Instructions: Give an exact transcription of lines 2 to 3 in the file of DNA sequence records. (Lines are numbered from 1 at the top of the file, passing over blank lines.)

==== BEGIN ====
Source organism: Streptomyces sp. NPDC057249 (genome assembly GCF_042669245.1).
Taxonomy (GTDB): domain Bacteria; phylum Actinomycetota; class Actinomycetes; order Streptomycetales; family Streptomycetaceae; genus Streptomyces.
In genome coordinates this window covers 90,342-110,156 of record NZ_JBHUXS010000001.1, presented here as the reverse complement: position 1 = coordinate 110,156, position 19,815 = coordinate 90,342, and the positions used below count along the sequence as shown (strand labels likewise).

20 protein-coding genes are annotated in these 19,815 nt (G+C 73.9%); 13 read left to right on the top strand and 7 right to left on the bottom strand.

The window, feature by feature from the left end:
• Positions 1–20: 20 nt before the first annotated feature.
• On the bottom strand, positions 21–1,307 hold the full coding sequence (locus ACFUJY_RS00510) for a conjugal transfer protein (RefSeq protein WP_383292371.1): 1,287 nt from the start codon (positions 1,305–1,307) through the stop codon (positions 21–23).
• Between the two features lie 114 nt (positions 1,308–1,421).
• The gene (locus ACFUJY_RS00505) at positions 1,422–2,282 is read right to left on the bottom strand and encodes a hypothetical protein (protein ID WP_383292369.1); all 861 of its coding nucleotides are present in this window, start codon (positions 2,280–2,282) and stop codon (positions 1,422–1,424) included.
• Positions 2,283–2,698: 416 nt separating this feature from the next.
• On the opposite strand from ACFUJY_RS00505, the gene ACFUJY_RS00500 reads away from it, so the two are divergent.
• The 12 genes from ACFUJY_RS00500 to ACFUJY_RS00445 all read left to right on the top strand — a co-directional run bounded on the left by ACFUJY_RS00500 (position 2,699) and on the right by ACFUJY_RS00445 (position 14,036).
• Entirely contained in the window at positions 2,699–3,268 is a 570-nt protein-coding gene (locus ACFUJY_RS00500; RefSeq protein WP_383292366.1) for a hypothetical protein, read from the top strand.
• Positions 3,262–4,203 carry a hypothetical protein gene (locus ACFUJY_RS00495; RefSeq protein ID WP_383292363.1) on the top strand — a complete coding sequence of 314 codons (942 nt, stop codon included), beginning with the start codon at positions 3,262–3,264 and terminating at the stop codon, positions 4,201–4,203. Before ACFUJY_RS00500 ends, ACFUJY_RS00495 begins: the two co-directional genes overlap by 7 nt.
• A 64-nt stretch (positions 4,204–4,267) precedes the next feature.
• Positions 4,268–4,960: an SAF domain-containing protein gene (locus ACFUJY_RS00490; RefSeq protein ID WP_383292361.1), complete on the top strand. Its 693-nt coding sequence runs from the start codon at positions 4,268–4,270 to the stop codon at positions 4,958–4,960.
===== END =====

Taxonomy (GTDB): domain Bacteria; phylum Actinomycetota; class Actinomycetes; order Streptomycetales; family Streptomycetaceae; genus Streptomyces.
In genome coordinates this window covers 90,342-110,156 of record NZ_JBHUXS010000001.1, presented here as the reverse complement: position 1 = coordinate 110,156, position 19,815 = coordinate 90,342, and the positions used below count along the sequence as shown (strand labels likewise).